Seattle (AP) – The pandemic may have cost significantly more lives around the world than previously assumed. According to a recent study, between January 2020 and December 2021, 18.2 million more people died than would have been expected in years without a pandemic.
Only 5.9 million corona deaths were officially recorded during this period. “Our results indicate that the full impact of the pandemic was much greater than official statistics suggest,” writes the international research team led by Haidong Wang of the Institute for Health Metrics and Evaluation (Seattle/USA). in the journal “The Lancet”
According to the models, 120 out of 100,000 people worldwide died from Corona, in 21 countries this excess mortality exceeded 300. The scientists found the highest rates in the Andean countries of Latin America (512 deaths per 100,000 inhabitants), in Eastern Europe (345) and Central (316) and Sub-Saharan Africa (309). However, in some countries such as Iceland or Australia, according to estimates, even fewer people died in the years of the pandemic than would have been statistically expected.
The sometimes large differences between the recorded and actual number of deaths are likely due to underdiagnoses due to lack of testing and problems reporting the numbers. It is currently unclear how many people died directly from the corona infection and how many from the indirect consequences of the pandemic. “Studies from several countries, including Sweden and the Netherlands, suggest that Covid-19 was the direct cause of most excess deaths, but we currently do not have enough evidence for most regions,” says Wang, study leader.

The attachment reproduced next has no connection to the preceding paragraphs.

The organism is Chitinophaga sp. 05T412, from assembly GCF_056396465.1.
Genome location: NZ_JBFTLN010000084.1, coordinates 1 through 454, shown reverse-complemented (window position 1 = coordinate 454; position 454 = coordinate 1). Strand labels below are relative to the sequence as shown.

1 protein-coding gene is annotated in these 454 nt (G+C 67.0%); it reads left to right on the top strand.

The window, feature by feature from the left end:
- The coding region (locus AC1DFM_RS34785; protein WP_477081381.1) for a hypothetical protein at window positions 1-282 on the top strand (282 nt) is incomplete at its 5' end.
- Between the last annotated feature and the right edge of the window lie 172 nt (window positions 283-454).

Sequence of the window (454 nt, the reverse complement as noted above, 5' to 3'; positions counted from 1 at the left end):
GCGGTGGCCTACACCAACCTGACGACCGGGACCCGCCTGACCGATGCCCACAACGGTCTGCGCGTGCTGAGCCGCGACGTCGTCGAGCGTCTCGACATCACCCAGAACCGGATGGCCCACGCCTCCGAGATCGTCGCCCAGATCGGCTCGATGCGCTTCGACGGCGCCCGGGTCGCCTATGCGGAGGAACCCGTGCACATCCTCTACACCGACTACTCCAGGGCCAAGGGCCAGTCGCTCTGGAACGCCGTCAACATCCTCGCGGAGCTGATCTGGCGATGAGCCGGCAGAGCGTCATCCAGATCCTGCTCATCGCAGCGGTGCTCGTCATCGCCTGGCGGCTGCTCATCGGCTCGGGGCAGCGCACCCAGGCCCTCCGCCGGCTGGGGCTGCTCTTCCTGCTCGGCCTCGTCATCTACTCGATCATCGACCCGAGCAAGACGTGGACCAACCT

The scientists had collected weekly or monthly information on the number of deaths from a total of 74 countries and 266 states or provinces – such as the German federal states – from the pandemic years 2020 and 2021 and up to eleven years earlier. The difference between the number of actual deaths and those statistically expected gives the excess mortality. With the help of statistical models, they also estimated excess mortality for countries where information on the number of deaths was not available.